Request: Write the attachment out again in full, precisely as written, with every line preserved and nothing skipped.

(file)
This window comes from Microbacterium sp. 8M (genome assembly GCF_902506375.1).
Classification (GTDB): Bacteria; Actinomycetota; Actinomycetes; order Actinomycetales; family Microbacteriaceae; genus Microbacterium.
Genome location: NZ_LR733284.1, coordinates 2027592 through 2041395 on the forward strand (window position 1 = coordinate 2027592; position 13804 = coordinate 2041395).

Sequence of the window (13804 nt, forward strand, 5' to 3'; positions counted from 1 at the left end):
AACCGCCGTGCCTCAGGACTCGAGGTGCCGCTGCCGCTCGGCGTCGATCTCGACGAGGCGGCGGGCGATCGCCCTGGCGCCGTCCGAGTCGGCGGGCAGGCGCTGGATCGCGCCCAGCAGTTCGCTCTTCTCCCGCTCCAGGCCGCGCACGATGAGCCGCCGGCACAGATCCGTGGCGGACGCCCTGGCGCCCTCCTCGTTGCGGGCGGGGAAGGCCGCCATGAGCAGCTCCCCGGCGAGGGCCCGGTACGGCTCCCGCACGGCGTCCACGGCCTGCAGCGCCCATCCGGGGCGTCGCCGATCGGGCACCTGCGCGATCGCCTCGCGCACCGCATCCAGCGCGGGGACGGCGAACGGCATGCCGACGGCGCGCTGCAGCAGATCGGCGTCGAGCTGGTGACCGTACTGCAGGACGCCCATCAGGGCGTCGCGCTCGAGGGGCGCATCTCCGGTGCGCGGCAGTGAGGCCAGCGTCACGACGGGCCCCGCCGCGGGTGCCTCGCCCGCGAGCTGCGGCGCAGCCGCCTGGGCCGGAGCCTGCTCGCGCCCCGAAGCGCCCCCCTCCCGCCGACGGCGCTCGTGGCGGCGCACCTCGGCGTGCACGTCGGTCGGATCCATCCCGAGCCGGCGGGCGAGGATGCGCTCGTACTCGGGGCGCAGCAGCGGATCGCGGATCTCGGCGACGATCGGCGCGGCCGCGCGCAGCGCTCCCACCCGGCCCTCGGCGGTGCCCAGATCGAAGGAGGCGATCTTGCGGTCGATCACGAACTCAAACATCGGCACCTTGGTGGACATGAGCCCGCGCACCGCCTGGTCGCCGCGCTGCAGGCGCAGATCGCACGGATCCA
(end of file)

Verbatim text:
This window comes from Microbacterium sp. 8M (genome assembly GCF_902506375.1).
Classification (GTDB): Bacteria; Actinomycetota; Actinomycetes; order Actinomycetales; family Microbacteriaceae; genus Microbacterium.
Genome location: NZ_LR733284.1, coordinates 2027592 through 2041395 on the forward strand (window position 1 = coordinate 2027592; position 13804 = coordinate 2041395).

Sequence of the window (13804 nt, forward strand, 5' to 3'; positions counted from 1 at the left end):
AACCGCCGTGCCTCAGGACTCGAGGTGCCGCTGCCGCTCGGCGTCGATCTCGACGAGGCGGCGGGCGATCGCCCTGGCGCCGTCCGAGTCGGCGGGCAGGCGCTGGATCGCGCCCAGCAGTTCGCTCTTCTCCCGCTCCAGGCCGCGCACGATGAGCCGCCGGCACAGATCCGTGGCGGACGCCCTGGCGCCCTCCTCGTTGCGGGCGGGGAAGGCCGCCATGAGCAGCTCCCCGGCGAGGGCCCGGTACGGCTCCCGCACGGCGTCCACGGCCTGCAGCGCCCATCCGGGGCGTCGCCGATCGGGCACCTGCGCGATCGCCTCGCGCACCGCATCCAGCGCGGGGACGGCGAACGGCATGCCGACGGCGCGCTGCAGCAGATCGGCGTCGAGCTGGTGACCGTACTGCAGGACGCCCATCAGGGCGTCGCGCTCGAGGGGCGCATCTCCGGTGCGCGGCAGTGAGGCCAGCGTCACGACGGGCCCCGCCGCGGGTGCCTCGCCCGCGAGCTGCGGCGCAGCCGCCTGGGCCGGAGCCTGCTCGCGCCCCGAAGCGCCCCCCTCCCGCCGACGGCGCTCGTGGCGGCGCACCTCGGCGTGCACGTCGGTCGGATCCATCCCGAGCCGGCGGGCGAGGATGCGCTCGTACTCGGGGCGCAGCAGCGGATCGCGGATCTCGGCGACGATCGGCGCGGCCGCGCGCAGCGCTCCCACCCGGCCCTCGGCGGTGCCCAGATCGAAGGAGGCGATCTTGCGGTCGATCACGAACTCAAACATCGGCACCTTGGTGGACATGAGCCCGCGCACCGCCTGGTCGCCGCGCTGCAGGCGCAGATCGCACGGATCCA